LAST YEAR AT SEATTLE ARTS and Lectures, local photographer Robert Lyons gave a talk about the history of how the West has photographed Africa. He explained that pictures are never innocent: They tell us as much about the photographer as about the setting, action, or subject he or she has captured on film. To prove this, he showed photos from national news magazines which claimed to be documentary evidence of what had actually transpired in Africa, then proved how such claims were false, that the images were manipulated by the photographer, whose personalities and views had made an impression on the content of the photo. Ultimately, what Robert Lyons was getting at was that the act of taking photographs is always the act of making fiction; you can never separate the photo from the imagination of the photographer.

For hundreds of years the line between fiction and nonfiction has been clear in the West. Everyone accepted the terms and played by the rules (this is fiction and that is not fiction, this is true and that is not true). But during the second half of the 20th century this line has been slowly disintegrating, in the same ways that the line between high and low culture has disintegrated. These days films like Nicholas Barker's Unmade Beds don't even sweat over the distinction between documentary and drama; indeed, such films show that the West is arriving at the conclusion that there has never been anything but fiction, and that line we have imposed over all of these centuries will soon be extinct.

The Iranians, however, are way ahead of us in this regard; something in their system of thinking seems to have informed them of the insubstantiality of this true/false (or true/faux, as Derrida once cleverly punned) line immediately. In their recent films, and especially in the films of Abbas Kiarostami, it is natural to disregard the line entirely; and it's understood that whenever one makes a film or writes a book or takes a photo, they are automatically in the process of creating a work of fiction.

It was Susan Sontag's essay "On Style" (written in 1965) that showed us that "naturalism" or "realism" is "a style," and that when critics distinguish what is style (art) from what is transparent (documentary, natural), what is really at issue is "a style," or a way of making art. This is the way one should look at Kiarostami's 1987 film Where is the Friend's Home? It's a simple story -- a boy looks for his friend, so as to hand him a homework notebook -- made with no professional actors. The film is photographed without fancy or deliberate camera positions or lenses, and its plot progresses as if there was no script, as if the director had no idea what he was going to make until the camera started rolling. But this is "a style" of making a film, which is no further or closer to the "truth" than, say, a film like Andrei Tarkovsky's The Sacrifice, in which the actors' movements are so specific, so contrived that they are almost balletic.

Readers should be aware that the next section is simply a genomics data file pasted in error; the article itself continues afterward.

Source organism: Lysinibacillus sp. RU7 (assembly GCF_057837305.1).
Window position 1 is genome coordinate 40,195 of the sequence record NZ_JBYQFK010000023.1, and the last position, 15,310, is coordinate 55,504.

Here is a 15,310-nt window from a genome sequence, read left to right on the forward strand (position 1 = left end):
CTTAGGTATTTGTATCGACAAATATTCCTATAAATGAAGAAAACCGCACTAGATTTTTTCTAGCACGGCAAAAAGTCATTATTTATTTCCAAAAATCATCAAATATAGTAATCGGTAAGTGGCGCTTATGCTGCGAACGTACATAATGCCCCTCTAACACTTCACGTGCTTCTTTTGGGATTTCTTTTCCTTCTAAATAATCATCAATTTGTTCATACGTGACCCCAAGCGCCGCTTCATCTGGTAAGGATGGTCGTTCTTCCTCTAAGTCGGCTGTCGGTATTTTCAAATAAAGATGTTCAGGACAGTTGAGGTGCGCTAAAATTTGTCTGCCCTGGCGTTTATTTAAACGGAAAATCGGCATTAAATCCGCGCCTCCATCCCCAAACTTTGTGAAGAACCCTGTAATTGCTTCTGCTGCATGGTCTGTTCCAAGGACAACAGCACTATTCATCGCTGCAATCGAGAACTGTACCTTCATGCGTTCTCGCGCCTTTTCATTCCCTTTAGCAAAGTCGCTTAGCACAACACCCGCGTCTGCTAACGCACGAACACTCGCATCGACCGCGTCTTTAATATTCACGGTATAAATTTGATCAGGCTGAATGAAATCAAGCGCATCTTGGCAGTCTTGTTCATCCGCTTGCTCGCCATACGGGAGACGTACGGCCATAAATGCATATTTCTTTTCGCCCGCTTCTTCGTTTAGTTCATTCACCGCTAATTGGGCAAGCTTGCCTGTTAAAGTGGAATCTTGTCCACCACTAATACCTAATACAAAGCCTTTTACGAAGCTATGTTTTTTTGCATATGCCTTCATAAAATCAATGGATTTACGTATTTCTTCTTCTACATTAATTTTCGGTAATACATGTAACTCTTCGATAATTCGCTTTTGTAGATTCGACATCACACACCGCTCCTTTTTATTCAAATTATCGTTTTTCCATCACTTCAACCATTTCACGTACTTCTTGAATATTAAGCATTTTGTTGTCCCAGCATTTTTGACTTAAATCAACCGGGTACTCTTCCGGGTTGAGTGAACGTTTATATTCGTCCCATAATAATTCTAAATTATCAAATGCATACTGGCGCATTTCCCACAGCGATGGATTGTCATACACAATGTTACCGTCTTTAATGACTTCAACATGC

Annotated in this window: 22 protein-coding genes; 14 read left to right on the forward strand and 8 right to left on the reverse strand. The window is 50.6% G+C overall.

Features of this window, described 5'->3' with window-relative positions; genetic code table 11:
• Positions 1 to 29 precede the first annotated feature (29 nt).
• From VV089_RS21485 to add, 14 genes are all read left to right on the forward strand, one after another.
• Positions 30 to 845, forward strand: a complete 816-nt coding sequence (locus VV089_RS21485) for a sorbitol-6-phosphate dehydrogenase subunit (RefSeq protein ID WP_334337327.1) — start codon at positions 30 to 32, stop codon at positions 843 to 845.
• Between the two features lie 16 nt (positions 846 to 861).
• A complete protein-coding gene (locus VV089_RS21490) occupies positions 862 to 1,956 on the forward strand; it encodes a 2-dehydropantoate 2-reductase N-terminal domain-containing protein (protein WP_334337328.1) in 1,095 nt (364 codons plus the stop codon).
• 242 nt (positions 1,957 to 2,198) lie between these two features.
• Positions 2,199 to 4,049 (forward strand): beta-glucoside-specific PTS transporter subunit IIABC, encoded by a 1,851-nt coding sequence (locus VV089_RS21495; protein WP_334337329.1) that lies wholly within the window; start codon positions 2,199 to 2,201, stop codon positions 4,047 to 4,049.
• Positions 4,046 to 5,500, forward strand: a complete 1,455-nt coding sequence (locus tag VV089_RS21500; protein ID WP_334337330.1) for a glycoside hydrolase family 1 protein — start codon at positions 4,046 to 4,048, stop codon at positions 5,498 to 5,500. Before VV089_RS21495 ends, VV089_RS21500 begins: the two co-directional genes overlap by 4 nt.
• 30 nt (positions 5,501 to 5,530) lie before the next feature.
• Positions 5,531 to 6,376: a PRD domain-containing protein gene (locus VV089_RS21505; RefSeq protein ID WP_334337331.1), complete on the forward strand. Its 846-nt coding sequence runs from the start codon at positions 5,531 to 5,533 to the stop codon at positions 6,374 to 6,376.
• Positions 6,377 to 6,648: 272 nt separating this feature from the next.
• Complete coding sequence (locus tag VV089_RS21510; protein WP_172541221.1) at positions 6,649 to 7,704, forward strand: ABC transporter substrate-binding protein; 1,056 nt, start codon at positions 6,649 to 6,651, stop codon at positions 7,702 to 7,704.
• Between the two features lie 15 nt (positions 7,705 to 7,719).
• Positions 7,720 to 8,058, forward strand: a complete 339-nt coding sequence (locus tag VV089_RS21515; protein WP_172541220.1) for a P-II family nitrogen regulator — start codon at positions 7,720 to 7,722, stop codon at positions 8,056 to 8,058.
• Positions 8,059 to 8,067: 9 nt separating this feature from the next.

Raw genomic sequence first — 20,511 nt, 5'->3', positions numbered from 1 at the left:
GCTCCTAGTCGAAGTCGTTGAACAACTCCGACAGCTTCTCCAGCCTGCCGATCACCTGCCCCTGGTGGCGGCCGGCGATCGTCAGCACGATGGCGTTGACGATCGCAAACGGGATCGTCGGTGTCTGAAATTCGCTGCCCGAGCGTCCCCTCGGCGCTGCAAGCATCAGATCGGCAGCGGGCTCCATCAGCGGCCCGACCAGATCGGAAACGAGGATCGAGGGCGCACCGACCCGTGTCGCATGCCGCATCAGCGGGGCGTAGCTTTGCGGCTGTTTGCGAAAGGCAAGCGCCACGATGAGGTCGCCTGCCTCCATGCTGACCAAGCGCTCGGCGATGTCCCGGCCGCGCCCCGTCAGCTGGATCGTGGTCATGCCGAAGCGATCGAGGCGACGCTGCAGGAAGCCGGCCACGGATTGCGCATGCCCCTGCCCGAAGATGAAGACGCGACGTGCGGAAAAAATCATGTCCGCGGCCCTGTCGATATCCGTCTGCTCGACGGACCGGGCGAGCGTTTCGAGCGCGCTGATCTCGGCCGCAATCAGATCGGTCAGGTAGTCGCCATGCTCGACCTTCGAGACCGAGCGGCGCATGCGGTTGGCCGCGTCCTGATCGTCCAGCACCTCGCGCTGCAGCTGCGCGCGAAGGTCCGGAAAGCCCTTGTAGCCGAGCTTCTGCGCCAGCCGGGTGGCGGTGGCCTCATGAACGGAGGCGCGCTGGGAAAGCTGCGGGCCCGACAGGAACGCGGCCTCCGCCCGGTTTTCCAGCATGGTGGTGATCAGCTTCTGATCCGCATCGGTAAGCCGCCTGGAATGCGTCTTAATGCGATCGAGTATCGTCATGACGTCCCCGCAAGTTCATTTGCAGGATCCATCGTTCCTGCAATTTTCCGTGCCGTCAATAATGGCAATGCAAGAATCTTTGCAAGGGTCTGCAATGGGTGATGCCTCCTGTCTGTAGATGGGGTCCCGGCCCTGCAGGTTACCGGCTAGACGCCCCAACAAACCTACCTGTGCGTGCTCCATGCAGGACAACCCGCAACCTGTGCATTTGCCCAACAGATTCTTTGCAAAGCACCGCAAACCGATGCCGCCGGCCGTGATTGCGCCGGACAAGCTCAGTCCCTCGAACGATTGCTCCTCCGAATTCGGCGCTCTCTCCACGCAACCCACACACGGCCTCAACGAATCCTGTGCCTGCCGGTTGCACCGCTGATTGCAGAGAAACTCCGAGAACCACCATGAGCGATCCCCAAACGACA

A few years after he made Where is the Friend's Home? an earthquake destroyed the village where the film was set, and Abbas Kiarostami decided to make a film about revisiting this area to find the boy and other actors from his film. As if it were the most natural thing in the world, he uses an actor to play himself, searching for his actors. The director drives about the hills and valleys of the devastated region, encountering numerous local people who, as they are piecing their shattered lives back together, assist him in his quest.

To complicate matters further, the making of And Life Goes On... is the basis of Kiarostami's next film, Through the Olive Trees. This movie concerns two young actors who play a married couple in And Life Goes On..., and how in "real life" the fictional husband (who is poor, uneducated, and a dreamer) is trying to win the real heart of his fictional wife (who is middle-class, educated, and arrogant). After filming a scene from the movie, he follows her about the village, pleading that if she marries him he will be a great husband. She doesn't believe him for a second, and flatly refuses the offer.

This lack of a border (or borders) between fiction and nonfiction is all the more impressive if one watches these films in the proper order, because at the end of the experience you realize that it's not so much a question of what is art and what is not art; everything produced by humans is art, and the real matter at hand is, as Susan Sontag pointed out, its mode, its manner, its "style."

Support The Stranger

Sponsored
Catch Fresh Content Streaming Now at the 14th Annual National Film Festival for Talented Youth
Featuring 234 films from top emerging filmmakers, plus live events daily! Streaming through Sunday.